Three Signs of the Vanishing Middle Class in the U.S.

The New York Times today featured a story about the role of public-sector jobs in areas where the private economy is only producing minimum wage jobs with no benefits.

The article documents the challenges facing workers in southern Ohio and highlights three areas where average workers in the private sector have lost considerable ground over the last 30 years: wages, pensions and health care.

“Wages at the bottom of the labor market have stagnated since 1970, with inflation gobbling up gains made over the years. The federal minimum wage buys a lot less today; it represented just 38 percent of the average hourly wage for private, nonsupervisory workers in 2010, down from 47 percent in 1970, according to the federal Bureau of Labor Statistics.”


“Pensions have shriveled. In 1985, medium- and large-size companies paid full pensions to four out of five workers, according to the Bureau of Labor Statistics. By 2010, that number was down to one in three. Four out of five public workers still receive the full benefit.”


“A third of all private-sector workers under 30 have no health insurance, up from 15 percent in 1988, according to the census data.”

As workers interviewed by the Times have had the misfortune of realizing, many of the jobs  that remain after factories close  are low-wage service jobs that rarely provide benefits such as health care or pensions. And now with their attacks on public sector unions in Wisconsin, Ohio, and Indiana, ultra conservative politicians are hoping to gain the upper hand and start chipping away at health benefits and pensions for teachers and other public service employees.

“These politicians are telling millions of Wisconsin’s families that they don’t deserve job security, that they don’t deserve health care benefits, and that they don’t deserve wages that can put food on their tables,” said Wade Henderson, president and CEO of The Leadership Conference on Civil and Human Rights, following the governor of Wisconsin’s signing of a bill stripping away collective bargaining rights of public employees in that state. “Their actions are despicable and show that some politicians are willing to sacrifice their own constituents’ financial security in the name of ideological posturing.”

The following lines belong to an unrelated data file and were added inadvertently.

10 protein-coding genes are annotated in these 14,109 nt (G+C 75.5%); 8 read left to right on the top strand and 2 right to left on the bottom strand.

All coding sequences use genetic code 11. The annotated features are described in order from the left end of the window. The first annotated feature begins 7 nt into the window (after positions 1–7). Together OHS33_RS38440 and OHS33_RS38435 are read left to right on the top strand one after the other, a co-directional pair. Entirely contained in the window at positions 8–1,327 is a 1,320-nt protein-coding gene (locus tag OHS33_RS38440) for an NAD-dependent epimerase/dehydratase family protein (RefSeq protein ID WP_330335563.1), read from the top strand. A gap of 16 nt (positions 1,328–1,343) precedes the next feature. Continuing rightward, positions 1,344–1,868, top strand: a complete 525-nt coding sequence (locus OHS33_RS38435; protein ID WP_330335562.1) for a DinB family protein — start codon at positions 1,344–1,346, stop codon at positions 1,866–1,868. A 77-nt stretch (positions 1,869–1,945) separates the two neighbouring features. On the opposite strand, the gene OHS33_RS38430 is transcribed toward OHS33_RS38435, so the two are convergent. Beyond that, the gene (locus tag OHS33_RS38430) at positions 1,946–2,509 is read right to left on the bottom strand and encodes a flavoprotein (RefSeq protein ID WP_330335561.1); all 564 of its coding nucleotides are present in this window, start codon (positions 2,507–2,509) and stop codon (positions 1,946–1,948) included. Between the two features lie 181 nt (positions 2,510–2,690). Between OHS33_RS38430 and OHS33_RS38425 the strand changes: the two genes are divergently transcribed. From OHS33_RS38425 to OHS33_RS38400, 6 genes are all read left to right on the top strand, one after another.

But these assaults on the middle class will not go unchallenged.

“Wisconsinites and the nation are responding appropriately but forcefully to the rollback of their civil and human rights,” said Henderson. “The public outrage, the recall campaigns aimed at these senators and at Gov. Walker, and the outpouring of support from Americans of all backgrounds are just the beginning. The civil and human rights community stands with the working people of Wisconsin as we fight tooth and nail against these backward-looking proposals.”